Adhesion and Adhesive Transfer at Aluminum/Diamond Interfaces: A First-Principles Study

2004

Yue Qi, Louis Hector Jr

Physical Review B Condensed Matter 69, 235401 (2004)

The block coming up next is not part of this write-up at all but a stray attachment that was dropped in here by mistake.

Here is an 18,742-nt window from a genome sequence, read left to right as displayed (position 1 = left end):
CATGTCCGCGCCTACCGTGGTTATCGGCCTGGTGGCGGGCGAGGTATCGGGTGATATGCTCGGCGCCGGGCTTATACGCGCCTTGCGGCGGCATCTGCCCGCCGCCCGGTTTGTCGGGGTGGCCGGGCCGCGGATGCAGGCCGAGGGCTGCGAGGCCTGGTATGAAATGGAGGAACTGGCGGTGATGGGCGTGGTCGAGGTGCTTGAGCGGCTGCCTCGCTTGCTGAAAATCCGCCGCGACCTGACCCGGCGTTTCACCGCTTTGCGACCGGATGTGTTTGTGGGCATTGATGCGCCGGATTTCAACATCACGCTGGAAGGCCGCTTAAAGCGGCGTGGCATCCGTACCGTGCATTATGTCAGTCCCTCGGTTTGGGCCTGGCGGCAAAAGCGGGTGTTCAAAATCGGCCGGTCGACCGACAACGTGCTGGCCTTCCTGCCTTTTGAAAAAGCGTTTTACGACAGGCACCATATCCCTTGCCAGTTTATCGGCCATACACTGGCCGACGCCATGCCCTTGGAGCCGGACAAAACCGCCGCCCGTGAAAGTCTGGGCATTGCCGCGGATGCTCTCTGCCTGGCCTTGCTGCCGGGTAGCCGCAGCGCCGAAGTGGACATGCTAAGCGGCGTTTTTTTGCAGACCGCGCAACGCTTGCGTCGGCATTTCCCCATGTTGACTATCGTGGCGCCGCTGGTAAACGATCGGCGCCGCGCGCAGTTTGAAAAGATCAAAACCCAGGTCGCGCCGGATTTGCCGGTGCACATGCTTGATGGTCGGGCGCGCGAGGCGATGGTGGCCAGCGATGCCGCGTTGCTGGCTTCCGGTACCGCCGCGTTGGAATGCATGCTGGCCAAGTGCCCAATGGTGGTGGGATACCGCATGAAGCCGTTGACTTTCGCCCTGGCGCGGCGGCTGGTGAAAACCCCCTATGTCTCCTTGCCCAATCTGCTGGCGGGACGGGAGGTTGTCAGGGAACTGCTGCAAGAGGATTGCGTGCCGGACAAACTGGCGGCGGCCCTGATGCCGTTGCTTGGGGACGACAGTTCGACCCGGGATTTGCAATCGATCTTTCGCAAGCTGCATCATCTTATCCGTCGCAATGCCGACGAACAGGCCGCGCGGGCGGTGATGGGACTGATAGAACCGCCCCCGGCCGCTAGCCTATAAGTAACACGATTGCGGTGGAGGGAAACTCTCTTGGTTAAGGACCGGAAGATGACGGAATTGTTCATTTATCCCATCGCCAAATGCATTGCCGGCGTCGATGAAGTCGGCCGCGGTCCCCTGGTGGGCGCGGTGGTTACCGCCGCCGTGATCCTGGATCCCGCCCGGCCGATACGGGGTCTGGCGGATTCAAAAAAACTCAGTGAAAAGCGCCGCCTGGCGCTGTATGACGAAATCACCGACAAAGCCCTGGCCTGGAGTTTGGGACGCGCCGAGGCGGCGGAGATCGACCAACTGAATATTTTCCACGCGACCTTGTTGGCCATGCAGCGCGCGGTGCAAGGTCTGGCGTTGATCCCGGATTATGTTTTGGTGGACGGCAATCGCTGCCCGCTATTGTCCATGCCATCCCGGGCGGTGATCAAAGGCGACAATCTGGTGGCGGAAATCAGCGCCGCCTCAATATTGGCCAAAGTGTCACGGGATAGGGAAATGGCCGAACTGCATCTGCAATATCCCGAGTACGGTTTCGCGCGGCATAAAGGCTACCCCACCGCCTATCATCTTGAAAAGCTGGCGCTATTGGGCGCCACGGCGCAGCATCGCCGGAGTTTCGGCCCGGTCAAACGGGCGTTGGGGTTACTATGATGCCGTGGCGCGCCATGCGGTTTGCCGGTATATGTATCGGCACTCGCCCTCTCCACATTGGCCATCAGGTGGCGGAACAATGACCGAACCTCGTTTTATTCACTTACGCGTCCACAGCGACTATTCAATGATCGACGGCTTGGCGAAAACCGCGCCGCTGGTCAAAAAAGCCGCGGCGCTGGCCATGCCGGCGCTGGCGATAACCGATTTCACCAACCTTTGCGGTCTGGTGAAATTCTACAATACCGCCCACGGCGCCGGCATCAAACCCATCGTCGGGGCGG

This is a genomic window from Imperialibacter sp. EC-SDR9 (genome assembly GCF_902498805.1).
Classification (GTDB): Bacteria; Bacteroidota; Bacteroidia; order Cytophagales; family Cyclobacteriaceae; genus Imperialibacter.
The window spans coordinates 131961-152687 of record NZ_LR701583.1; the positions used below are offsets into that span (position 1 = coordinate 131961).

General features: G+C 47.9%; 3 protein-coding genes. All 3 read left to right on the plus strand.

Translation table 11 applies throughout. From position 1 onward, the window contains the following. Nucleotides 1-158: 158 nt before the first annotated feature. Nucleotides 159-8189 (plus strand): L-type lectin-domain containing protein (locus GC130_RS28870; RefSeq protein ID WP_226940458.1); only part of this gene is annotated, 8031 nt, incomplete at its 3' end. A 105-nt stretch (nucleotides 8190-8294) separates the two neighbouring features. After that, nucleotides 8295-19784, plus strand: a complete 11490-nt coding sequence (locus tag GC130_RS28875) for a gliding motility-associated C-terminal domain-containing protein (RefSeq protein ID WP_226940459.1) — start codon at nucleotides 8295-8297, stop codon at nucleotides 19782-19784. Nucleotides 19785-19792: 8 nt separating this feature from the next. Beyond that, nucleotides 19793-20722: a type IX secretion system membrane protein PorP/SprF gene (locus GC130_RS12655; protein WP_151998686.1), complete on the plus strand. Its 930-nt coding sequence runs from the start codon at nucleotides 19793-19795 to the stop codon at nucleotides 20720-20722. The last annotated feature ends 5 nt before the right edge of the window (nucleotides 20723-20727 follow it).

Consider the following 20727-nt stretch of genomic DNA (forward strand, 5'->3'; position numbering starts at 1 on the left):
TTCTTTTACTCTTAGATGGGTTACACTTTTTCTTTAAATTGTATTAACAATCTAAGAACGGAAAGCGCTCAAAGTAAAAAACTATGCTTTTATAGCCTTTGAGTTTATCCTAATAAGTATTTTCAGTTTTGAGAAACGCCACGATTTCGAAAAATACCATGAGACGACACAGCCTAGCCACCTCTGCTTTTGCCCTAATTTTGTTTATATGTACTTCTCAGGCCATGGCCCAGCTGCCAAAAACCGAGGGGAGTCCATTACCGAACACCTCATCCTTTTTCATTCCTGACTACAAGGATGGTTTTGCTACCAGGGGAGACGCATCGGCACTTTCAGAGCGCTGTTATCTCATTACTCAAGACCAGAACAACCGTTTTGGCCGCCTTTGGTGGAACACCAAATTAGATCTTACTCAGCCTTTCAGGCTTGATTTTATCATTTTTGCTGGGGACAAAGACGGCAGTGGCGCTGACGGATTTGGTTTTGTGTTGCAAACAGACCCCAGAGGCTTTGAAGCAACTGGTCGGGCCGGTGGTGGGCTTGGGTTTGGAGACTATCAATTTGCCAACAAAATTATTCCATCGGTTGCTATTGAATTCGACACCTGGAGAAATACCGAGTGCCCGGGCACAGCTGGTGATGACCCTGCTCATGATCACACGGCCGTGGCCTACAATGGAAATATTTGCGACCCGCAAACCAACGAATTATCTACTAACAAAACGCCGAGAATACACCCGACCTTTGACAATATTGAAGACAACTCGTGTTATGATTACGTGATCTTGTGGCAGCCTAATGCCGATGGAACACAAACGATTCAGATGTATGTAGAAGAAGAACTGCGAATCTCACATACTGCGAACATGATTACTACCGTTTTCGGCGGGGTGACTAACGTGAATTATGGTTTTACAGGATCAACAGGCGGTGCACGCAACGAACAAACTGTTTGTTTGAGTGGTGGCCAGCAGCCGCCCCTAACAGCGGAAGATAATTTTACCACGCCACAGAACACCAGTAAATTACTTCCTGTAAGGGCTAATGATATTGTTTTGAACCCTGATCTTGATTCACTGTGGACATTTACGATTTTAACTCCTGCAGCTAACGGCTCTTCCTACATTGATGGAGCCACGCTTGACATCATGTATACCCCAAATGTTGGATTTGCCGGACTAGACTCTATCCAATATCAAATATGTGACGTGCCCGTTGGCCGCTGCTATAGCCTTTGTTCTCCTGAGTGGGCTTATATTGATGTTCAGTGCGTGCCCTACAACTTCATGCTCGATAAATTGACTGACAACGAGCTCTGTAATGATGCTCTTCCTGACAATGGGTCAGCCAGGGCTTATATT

Using a first-principles methodology, we investigated the effect of diamond surface termination on the work of separation ( W sep) , interface geometry, bond character, and adhesive transfer of three Al/diamond interfaces, viz., Al(111)/C(111)-1×1, Al(111)/C(111)-2×1 and Al(111)/C(111)-1×1:H. Bond character was explored with the electron localization function. Adhesive transfer was investigated by subjecting each interface to a series of tensile strain increments up to fracture. This also allowed us to generate constitutive laws for decohesion and predict the interfacial strength. The highest adhesion occurs in Al(111)/C(111)-1×1 for which W sep=4.08 J/m² . Adhesion is due to strong covalent Al-C bonds, and two Al layers transfer to the diamond. Mixed covalent/metallic bonds form along Al(111)/C(111)-2×1, for which W sep=0.33 J/m² , and fracture occurs without adhesive transfer. Bond breaking in the clean interfaces is accompanied by a jump-to-separation process. We also find that Al(111)/C(111)-1×1 is energetically favored over Al(111)/C(111)-2×1 even though the latter contains reconstructed diamond. This suggests that the reconstruction of C(111)-2×1 is broken upon exposure to Al. For Al(111)/C(111)-1×1:H, we computed W sep=0.02 J/m² , no bonds form between Al and H and fracture occurs without adhesive transfer. Qualitative comparison of our results with existing experiments is also presented.

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